Dahlin, who claimed his motive for establishing China Action was to enhance legal protections for citizens, seems to disregard the principles of presumption of innocence, due process, and the right to a fair trial. Safeguard Defenders, in their pursuit of demonizing Beijing, appears to be promoting the violation of these fundamental democratic principles. Western authorities, disconcertingly, seem to be compliant, contributing to the intensifying New Cold War rhetoric.
The “police station” narrative has shown to be an effective psyop, providing ammunition for those accusing Beijing of hostile foreign interference. This comes at a time when the Chinese Communist Party remains committed to non-interference in other nations’ affairs, even when asked to intervene to protect their Silk Road infrastructure.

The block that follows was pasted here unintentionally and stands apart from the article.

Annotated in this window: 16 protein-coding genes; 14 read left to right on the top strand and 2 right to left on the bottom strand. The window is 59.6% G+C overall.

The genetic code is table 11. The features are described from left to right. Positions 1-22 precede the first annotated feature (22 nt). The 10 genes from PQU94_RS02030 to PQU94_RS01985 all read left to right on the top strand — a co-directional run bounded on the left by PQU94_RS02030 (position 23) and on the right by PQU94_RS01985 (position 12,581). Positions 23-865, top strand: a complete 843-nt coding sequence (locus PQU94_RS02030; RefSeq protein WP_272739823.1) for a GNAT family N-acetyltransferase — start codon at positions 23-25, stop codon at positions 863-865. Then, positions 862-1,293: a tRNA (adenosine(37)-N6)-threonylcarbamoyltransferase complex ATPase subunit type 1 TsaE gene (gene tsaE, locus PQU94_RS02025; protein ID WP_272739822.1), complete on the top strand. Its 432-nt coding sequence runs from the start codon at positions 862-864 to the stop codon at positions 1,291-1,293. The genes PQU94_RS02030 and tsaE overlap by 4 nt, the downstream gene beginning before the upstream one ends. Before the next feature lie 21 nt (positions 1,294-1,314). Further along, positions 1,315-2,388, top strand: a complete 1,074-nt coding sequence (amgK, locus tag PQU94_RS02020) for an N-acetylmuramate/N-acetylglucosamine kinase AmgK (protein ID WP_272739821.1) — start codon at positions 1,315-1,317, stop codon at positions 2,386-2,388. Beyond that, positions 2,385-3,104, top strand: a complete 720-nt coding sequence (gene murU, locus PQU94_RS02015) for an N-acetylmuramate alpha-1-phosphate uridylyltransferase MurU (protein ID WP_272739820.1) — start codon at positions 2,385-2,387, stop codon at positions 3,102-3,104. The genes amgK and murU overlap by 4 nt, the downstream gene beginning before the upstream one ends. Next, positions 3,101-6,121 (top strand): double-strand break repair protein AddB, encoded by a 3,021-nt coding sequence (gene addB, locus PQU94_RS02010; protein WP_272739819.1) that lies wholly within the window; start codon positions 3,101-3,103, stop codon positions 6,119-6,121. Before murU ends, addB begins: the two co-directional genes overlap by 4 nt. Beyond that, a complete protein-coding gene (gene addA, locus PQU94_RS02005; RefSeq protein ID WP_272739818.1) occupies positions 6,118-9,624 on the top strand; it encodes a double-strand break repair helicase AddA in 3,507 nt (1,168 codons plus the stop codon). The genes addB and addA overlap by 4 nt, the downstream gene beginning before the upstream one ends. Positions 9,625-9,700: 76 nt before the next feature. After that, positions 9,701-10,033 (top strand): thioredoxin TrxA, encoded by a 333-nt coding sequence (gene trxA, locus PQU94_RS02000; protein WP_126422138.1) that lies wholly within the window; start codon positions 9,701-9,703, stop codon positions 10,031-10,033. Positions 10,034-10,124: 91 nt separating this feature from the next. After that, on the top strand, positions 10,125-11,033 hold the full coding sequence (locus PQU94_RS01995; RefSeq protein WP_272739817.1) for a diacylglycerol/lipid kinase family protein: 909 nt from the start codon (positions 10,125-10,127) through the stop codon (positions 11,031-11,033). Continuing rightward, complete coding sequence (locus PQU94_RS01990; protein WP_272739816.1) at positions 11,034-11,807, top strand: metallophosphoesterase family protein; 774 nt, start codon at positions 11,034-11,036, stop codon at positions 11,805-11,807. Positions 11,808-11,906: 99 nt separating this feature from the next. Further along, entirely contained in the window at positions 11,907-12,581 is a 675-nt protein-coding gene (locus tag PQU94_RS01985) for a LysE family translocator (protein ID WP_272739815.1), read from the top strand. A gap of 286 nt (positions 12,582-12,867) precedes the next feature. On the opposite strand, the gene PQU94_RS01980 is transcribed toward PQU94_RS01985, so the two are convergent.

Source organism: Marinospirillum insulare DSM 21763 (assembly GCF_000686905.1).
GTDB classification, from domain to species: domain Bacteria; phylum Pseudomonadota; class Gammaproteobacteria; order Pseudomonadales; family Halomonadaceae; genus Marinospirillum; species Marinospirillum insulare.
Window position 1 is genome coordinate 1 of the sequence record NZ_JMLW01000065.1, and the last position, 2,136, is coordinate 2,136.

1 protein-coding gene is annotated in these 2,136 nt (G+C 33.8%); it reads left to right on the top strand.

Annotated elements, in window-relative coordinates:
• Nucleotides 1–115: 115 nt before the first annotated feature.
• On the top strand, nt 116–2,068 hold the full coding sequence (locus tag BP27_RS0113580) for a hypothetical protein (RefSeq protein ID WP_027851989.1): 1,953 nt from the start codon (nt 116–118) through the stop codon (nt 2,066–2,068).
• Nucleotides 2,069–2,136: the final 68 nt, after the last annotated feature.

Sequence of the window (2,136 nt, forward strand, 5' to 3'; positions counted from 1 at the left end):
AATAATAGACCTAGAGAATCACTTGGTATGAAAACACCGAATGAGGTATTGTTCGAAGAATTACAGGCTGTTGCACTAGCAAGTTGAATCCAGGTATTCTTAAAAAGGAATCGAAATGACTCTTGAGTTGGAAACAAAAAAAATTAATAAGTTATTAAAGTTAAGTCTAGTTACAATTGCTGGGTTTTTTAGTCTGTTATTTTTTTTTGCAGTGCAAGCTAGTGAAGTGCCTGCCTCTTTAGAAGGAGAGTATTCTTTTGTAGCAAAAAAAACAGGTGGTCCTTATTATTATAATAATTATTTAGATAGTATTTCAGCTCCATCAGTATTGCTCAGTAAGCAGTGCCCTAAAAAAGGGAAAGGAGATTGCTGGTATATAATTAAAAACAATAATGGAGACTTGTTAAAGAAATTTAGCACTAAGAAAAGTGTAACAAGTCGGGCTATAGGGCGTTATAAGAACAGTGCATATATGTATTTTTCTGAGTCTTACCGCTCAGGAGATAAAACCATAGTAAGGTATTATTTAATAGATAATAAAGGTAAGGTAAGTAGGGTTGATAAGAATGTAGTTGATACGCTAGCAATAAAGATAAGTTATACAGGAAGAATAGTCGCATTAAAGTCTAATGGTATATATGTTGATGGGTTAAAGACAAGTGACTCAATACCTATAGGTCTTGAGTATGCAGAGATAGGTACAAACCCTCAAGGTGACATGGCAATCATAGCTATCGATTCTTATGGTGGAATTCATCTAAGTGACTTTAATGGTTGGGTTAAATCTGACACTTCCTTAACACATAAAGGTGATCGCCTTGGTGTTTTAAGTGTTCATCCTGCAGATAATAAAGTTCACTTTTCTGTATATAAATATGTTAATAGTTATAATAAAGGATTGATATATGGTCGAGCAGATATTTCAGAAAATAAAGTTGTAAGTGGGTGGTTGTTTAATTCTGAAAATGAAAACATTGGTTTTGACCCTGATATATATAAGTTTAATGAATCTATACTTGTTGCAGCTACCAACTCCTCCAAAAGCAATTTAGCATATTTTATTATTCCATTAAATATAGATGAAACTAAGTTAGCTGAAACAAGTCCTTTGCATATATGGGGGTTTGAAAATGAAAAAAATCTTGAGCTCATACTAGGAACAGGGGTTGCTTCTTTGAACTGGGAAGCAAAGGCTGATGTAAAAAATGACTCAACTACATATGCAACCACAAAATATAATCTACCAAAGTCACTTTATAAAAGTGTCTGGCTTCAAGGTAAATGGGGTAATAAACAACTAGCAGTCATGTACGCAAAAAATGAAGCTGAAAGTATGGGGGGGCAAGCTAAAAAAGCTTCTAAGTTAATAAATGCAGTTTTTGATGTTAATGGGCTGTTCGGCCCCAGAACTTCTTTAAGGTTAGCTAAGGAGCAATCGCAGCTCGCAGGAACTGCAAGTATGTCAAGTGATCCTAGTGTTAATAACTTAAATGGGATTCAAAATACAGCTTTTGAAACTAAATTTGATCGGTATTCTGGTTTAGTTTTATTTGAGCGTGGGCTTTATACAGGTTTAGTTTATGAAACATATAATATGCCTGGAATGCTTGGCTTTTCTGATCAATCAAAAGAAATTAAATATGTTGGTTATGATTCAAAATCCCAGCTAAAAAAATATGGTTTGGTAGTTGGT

In the light of British intelligence’s misinformation campaign linking Kremlin to domestic political turmoil, which eventually escalated into the Russian invasion of Ukraine, one can see a similar pattern emerging. With U.S. military leaders openly discussing potential conflict with China, the need to concoct a justification becomes more pressing each day. This intensifying alarmism over Chinese affairs can be seen as a part of an information war designed to set the U.S. and its allies on a potentially catastrophic path. The “Chinese police stations” narrative is just the latest chapter in this unfolding story.
One thing is clear: a sober, evidence-based analysis of international affairs is crucial to prevent misinformation from escalating into conflict.
Let’s hope that the lessons learned from the “Chinese police stations” incident lead to more skepticism and scrutiny of information sources in the future.